On February 6, 2008, Vitale returned to the announcers’ seat for the Duke-North Carolina game on ESPN.

Vitale reports that last December he had just gotten back from an evaluation with Dr. Zeitels, and that “things have been going good. Cross my fingers, I hope they continue.”

Hall of Fame Recognition

Looking back on his career, Vitale says the thing he’s most proud of is his induction into the Naismith Memorial Hall of Fame.

“It was an incredible moment to be part of the ceremony. The only thing I wish was that my mother and father could have been there. I know how proud my mom and dad would have been to see me inducted into the Hall of Fame. There is no Hall of Fame or career in my life without the motivation and inspiration I received from my mom and dad.”

At the closing of his Hall of Fame induction speech, Vitale credited his parents “for giving me that drive, that determination, that desire to chase my dreams, to believe in a simple formula in life: passion, plus work ethic, plus good decisionmaking in your personal life equals W—win—in the game of life.”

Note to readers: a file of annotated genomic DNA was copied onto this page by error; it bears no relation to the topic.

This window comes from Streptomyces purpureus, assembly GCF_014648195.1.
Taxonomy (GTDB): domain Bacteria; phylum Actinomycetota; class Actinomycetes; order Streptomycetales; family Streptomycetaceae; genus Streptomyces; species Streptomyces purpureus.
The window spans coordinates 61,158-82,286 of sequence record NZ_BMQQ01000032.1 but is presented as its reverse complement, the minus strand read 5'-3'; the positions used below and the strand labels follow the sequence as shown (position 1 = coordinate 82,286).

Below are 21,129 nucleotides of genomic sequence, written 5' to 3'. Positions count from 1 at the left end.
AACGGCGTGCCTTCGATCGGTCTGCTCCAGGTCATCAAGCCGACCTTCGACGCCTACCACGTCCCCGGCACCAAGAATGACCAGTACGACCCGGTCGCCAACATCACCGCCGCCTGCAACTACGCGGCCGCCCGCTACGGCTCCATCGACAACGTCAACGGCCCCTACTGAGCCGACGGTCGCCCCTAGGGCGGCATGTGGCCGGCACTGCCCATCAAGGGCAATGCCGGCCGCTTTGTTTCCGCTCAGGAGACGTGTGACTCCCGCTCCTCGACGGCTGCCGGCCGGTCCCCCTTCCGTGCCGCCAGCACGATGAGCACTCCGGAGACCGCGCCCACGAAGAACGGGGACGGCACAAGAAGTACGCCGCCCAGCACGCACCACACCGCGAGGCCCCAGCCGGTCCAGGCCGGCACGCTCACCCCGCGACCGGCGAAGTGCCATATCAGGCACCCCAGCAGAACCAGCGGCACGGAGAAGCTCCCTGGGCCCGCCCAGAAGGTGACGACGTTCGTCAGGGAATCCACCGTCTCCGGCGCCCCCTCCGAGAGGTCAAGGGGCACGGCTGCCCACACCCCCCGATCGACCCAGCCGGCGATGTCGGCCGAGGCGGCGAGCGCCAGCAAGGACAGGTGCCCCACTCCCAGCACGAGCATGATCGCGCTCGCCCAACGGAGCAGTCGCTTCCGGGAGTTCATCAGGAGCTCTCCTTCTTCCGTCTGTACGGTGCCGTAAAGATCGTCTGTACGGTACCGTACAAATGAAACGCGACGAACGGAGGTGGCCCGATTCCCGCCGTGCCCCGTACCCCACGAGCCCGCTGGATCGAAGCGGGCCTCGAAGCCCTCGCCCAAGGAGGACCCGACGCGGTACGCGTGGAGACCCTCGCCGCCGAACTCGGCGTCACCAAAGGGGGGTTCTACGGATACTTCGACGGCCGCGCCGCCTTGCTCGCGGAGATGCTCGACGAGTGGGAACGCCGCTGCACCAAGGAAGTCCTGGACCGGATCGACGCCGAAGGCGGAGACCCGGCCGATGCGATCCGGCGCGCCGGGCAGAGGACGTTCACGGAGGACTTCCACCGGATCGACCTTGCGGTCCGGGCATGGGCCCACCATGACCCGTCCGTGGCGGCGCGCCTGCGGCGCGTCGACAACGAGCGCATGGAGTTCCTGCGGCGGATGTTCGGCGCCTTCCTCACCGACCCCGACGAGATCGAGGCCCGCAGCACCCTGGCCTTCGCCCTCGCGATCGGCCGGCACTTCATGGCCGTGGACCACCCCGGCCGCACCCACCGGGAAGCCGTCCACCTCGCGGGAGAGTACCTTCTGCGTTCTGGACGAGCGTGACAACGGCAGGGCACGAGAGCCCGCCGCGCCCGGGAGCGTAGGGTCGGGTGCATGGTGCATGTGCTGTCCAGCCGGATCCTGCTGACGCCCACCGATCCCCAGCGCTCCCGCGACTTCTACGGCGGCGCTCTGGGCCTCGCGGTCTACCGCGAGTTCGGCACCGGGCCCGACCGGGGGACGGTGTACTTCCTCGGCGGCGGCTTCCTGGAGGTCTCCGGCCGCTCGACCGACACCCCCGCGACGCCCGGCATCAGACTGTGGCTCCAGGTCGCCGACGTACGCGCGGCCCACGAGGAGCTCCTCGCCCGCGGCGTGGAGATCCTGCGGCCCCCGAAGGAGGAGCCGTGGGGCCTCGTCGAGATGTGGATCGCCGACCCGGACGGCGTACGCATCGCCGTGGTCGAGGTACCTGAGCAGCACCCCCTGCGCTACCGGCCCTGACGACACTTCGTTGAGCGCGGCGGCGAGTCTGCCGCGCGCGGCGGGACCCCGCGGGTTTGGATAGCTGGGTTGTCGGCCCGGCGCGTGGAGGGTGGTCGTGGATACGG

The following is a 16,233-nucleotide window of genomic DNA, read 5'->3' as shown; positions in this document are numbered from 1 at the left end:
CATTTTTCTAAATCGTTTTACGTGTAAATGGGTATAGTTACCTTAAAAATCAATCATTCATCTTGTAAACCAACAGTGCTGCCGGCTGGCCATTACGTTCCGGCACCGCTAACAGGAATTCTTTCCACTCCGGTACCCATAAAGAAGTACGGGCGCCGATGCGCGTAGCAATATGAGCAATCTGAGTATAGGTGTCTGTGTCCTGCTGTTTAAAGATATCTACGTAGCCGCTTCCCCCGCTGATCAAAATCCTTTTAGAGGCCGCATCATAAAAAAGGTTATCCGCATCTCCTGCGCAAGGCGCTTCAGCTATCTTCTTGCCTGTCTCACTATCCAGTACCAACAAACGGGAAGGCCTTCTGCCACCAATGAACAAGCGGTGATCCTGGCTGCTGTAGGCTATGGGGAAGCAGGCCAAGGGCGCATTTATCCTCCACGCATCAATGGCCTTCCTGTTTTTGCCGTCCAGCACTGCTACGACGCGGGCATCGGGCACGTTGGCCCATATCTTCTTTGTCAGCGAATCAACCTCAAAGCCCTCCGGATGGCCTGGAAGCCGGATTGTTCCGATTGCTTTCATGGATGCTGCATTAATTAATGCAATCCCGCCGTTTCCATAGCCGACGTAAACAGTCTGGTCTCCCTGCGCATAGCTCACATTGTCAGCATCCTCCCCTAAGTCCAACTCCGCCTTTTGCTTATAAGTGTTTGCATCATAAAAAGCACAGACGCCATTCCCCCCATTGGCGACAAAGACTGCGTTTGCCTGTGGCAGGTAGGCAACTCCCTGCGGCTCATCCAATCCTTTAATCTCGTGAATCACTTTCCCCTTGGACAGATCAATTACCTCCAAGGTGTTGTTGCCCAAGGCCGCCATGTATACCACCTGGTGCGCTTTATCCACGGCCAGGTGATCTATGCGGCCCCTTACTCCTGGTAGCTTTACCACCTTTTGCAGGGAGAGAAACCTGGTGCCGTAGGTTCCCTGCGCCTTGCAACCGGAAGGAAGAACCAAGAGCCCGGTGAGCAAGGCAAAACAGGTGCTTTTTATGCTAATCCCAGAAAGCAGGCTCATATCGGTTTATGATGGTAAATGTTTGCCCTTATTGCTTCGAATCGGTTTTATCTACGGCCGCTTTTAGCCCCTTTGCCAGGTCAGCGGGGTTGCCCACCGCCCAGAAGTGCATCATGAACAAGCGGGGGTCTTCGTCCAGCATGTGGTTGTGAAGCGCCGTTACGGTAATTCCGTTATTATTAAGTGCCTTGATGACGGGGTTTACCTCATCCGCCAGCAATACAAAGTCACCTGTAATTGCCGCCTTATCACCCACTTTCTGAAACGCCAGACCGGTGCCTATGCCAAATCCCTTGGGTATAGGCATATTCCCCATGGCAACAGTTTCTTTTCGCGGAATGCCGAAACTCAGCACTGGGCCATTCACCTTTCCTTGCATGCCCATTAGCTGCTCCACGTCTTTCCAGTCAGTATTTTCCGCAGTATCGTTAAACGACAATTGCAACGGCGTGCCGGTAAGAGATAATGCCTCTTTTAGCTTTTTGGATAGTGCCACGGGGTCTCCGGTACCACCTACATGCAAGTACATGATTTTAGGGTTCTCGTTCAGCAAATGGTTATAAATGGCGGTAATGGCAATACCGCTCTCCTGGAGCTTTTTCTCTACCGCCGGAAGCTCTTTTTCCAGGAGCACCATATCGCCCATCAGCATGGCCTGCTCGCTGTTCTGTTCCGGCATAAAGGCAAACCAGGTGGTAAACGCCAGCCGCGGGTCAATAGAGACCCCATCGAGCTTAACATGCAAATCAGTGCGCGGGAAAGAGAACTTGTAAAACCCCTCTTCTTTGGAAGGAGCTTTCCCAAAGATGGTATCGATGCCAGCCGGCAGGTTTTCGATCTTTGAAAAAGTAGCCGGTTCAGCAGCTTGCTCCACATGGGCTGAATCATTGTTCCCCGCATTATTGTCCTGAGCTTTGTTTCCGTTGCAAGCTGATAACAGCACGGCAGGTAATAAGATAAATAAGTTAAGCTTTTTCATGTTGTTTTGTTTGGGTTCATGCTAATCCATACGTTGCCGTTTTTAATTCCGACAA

A Love for the Game

This month, Vitale will be busy doing analysis and announcing for March Madness. After all, that’s what he does best. And he’ll be loving every minute of it.

“I love the emotion, passion, spirit. I think it embodies my feeling about life. There’s something about the energy, enthusiasm and absolute passion about the big-time college game,” he says.

And that spirit is a perfect match for him. “I may be 71, but I act about 12,” he admits.

It doesn’t look as if Dickie V is going anywhere soon, either. “I’ve just completed my 31st year with ESPN,” he notes, and adds, “I just signed a contract that goes to 2015.”

But at the end of the day, he says it’s not his basketball knowledge or catchphrases that he’d most like to be known for. So what would Dickie V like his legacy to be?

“For being a passionate guy who loves people, loves helping people,” he says. “I believe in that so much.”


This article first appeared in the March 2011 edition of St. Anthony Messenger.